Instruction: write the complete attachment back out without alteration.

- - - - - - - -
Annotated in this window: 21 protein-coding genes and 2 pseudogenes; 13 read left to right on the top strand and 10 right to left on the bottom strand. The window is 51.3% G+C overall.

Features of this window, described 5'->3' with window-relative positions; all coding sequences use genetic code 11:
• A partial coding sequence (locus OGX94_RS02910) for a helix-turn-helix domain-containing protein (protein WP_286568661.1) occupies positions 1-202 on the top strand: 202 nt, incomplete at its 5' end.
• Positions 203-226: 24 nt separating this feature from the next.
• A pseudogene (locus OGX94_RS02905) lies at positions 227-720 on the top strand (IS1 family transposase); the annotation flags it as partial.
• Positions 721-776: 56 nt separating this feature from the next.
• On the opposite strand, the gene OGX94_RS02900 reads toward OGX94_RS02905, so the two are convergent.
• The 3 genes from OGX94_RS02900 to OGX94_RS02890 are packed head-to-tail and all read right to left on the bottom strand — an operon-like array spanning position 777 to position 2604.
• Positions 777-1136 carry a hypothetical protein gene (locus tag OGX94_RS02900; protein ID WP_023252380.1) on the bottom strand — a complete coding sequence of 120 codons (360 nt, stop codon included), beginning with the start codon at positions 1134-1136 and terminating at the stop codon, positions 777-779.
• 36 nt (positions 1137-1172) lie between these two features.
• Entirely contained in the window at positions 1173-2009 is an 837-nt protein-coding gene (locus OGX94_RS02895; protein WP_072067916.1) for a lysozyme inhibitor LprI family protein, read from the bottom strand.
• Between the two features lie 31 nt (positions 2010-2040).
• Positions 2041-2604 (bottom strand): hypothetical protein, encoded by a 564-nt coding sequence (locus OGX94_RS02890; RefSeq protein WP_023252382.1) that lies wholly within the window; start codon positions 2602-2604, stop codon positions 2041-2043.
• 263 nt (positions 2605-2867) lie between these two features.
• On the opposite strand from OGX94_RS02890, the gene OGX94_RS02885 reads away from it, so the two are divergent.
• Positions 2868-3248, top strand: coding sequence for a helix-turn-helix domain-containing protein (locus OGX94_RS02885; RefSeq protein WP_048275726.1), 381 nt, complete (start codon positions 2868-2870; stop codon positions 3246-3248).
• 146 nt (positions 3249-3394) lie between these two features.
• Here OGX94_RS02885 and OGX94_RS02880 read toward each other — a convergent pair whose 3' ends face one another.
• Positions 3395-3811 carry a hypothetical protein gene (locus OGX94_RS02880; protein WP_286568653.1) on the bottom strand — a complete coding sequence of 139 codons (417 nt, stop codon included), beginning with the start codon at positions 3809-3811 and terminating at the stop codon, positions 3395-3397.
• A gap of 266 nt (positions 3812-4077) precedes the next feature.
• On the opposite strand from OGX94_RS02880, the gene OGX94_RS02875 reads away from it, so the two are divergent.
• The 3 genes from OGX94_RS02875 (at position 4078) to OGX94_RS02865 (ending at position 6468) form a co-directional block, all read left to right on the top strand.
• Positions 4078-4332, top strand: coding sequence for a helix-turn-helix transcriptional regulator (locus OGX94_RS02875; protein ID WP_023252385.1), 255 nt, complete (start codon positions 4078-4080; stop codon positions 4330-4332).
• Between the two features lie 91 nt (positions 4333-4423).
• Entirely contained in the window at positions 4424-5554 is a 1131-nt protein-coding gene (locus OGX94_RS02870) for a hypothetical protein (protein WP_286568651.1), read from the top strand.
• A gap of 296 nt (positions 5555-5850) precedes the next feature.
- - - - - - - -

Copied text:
Annotated in this window: 21 protein-coding genes and 2 pseudogenes; 13 read left to right on the top strand and 10 right to left on the bottom strand. The window is 51.3% G+C overall.

Features of this window, described 5'->3' with window-relative positions; all coding sequences use genetic code 11:
• A partial coding sequence (locus OGX94_RS02910) for a helix-turn-helix domain-containing protein (protein WP_286568661.1) occupies positions 1-202 on the top strand: 202 nt, incomplete at its 5' end.
• Positions 203-226: 24 nt separating this feature from the next.
• A pseudogene (locus OGX94_RS02905) lies at positions 227-720 on the top strand (IS1 family transposase); the annotation flags it as partial.
• Positions 721-776: 56 nt separating this feature from the next.
• On the opposite strand, the gene OGX94_RS02900 reads toward OGX94_RS02905, so the two are convergent.
• The 3 genes from OGX94_RS02900 to OGX94_RS02890 are packed head-to-tail and all read right to left on the bottom strand — an operon-like array spanning position 777 to position 2604.
• Positions 777-1136 carry a hypothetical protein gene (locus tag OGX94_RS02900; protein ID WP_023252380.1) on the bottom strand — a complete coding sequence of 120 codons (360 nt, stop codon included), beginning with the start codon at positions 1134-1136 and terminating at the stop codon, positions 777-779.
• 36 nt (positions 1137-1172) lie between these two features.
• Entirely contained in the window at positions 1173-2009 is an 837-nt protein-coding gene (locus OGX94_RS02895; protein WP_072067916.1) for a lysozyme inhibitor LprI family protein, read from the bottom strand.
• Between the two features lie 31 nt (positions 2010-2040).
• Positions 2041-2604 (bottom strand): hypothetical protein, encoded by a 564-nt coding sequence (locus OGX94_RS02890; RefSeq protein WP_023252382.1) that lies wholly within the window; start codon positions 2602-2604, stop codon positions 2041-2043.
• 263 nt (positions 2605-2867) lie between these two features.
• On the opposite strand from OGX94_RS02890, the gene OGX94_RS02885 reads away from it, so the two are divergent.
• Positions 2868-3248, top strand: coding sequence for a helix-turn-helix domain-containing protein (locus OGX94_RS02885; RefSeq protein WP_048275726.1), 381 nt, complete (start codon positions 2868-2870; stop codon positions 3246-3248).
• 146 nt (positions 3249-3394) lie between these two features.
• Here OGX94_RS02885 and OGX94_RS02880 read toward each other — a convergent pair whose 3' ends face one another.
• Positions 3395-3811 carry a hypothetical protein gene (locus OGX94_RS02880; protein WP_286568653.1) on the bottom strand — a complete coding sequence of 139 codons (417 nt, stop codon included), beginning with the start codon at positions 3809-3811 and terminating at the stop codon, positions 3395-3397.
• A gap of 266 nt (positions 3812-4077) precedes the next feature.
• On the opposite strand from OGX94_RS02880, the gene OGX94_RS02875 reads away from it, so the two are divergent.
• The 3 genes from OGX94_RS02875 (at position 4078) to OGX94_RS02865 (ending at position 6468) form a co-directional block, all read left to right on the top strand.
• Positions 4078-4332, top strand: coding sequence for a helix-turn-helix transcriptional regulator (locus OGX94_RS02875; protein ID WP_023252385.1), 255 nt, complete (start codon positions 4078-4080; stop codon positions 4330-4332).
• Between the two features lie 91 nt (positions 4333-4423).
• Entirely contained in the window at positions 4424-5554 is a 1131-nt protein-coding gene (locus OGX94_RS02870) for a hypothetical protein (protein WP_286568651.1), read from the top strand.
• A gap of 296 nt (positions 5555-5850) precedes the next feature.